Consider a recent work posted on Craigslist titled, “MOMA Rendition of a Cronut.”
First off, no one needs explained to them contemporary art’s propensity towards failure. Which is to say most of us do need the little plastic cards hanging next to many works to explain why a particular piece belongs in, say, the Museum of Modern Art (MoMA) as opposed to the Museum of Bad Art.
The artist’s explanation for the Craigslist cronut priced at $200? “From a revered artist in the epicurean minimalist movement.”
To make a completely uneducated observation: It appears that, as general rule, after around 1950, those who couldn’t draw hands and faces instead shifted focus to honing their explanations of the work. And entry into the Museum of Modern Art required mastery of this latter mode.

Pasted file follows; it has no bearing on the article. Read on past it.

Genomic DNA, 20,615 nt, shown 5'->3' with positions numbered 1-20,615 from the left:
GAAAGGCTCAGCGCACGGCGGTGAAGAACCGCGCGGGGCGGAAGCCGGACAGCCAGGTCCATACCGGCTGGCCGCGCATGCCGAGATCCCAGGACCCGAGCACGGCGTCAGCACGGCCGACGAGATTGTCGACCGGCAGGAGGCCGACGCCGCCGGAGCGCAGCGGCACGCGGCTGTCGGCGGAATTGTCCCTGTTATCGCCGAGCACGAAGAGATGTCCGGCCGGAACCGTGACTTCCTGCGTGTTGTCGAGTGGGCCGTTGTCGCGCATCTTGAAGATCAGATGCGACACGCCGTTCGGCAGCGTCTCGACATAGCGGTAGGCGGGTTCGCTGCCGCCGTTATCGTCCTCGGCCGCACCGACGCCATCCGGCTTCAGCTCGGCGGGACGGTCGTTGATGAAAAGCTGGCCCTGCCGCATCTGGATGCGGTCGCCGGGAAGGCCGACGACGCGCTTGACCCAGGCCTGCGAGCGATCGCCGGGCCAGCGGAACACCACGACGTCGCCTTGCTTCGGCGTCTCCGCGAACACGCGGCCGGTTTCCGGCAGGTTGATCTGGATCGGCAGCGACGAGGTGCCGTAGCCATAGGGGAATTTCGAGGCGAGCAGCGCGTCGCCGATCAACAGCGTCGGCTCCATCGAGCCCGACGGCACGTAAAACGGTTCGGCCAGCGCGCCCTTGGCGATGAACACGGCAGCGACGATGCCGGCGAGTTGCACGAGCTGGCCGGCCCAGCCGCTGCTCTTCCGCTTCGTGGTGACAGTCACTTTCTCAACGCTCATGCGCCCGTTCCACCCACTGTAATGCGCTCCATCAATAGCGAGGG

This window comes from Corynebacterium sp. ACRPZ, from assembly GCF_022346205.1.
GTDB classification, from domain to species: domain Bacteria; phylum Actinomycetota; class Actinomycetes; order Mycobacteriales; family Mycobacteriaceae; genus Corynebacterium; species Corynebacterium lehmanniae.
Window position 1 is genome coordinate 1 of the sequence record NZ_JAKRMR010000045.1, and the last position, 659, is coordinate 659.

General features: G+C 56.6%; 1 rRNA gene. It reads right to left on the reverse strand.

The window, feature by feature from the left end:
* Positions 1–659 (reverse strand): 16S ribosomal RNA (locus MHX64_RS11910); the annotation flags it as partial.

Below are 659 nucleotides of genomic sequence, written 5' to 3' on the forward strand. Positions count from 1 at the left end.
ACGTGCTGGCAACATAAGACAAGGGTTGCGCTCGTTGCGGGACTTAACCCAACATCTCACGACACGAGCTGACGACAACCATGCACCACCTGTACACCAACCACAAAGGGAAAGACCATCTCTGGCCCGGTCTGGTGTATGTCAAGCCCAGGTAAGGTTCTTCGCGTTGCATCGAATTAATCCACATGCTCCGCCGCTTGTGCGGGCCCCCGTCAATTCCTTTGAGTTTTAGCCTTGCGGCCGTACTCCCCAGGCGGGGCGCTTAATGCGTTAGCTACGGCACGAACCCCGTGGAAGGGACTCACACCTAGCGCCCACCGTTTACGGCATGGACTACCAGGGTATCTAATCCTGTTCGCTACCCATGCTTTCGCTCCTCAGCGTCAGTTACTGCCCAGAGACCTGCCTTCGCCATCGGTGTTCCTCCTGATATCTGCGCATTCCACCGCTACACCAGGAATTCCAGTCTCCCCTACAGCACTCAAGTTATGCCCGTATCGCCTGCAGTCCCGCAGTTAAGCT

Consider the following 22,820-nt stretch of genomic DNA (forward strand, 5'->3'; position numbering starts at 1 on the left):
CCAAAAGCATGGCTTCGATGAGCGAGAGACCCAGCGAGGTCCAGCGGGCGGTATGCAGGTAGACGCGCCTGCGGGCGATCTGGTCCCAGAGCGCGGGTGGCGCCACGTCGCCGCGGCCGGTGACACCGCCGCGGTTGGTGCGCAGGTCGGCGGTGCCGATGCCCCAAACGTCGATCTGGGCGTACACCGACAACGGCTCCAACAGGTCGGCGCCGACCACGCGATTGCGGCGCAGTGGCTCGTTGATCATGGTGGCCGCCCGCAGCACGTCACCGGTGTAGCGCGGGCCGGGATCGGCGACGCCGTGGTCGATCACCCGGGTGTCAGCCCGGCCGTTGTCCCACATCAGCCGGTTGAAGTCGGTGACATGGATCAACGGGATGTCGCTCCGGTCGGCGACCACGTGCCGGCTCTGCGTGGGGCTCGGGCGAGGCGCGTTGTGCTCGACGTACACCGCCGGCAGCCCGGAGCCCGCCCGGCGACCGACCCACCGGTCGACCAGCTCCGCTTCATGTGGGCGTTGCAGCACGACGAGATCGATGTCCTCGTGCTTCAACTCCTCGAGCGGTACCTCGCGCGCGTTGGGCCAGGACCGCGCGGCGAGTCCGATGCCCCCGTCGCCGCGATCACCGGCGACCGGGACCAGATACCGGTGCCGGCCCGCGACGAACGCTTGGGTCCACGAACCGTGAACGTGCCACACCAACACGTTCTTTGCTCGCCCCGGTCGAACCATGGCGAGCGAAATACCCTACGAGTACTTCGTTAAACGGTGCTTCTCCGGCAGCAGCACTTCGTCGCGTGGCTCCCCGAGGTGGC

Not to insist this drawing should hang in MoMA, but on those terms, it’s pretty good (postmodern?) commentary on the cronut craze. Recall that the pastry is a croissant-donut hybrid produced in, of all neighborhoods, SoHo, the once-bohemian outposts for beats and street performers that has become the most expensive neighborhood in New York City.
Given that people are willing to purchase a cronut for up to 600 percent of its market value, $200 doesn’t seem so unreasonable an asking price for the drawing.
Photo via mirka23/Flickr, remix by Jay Hathaway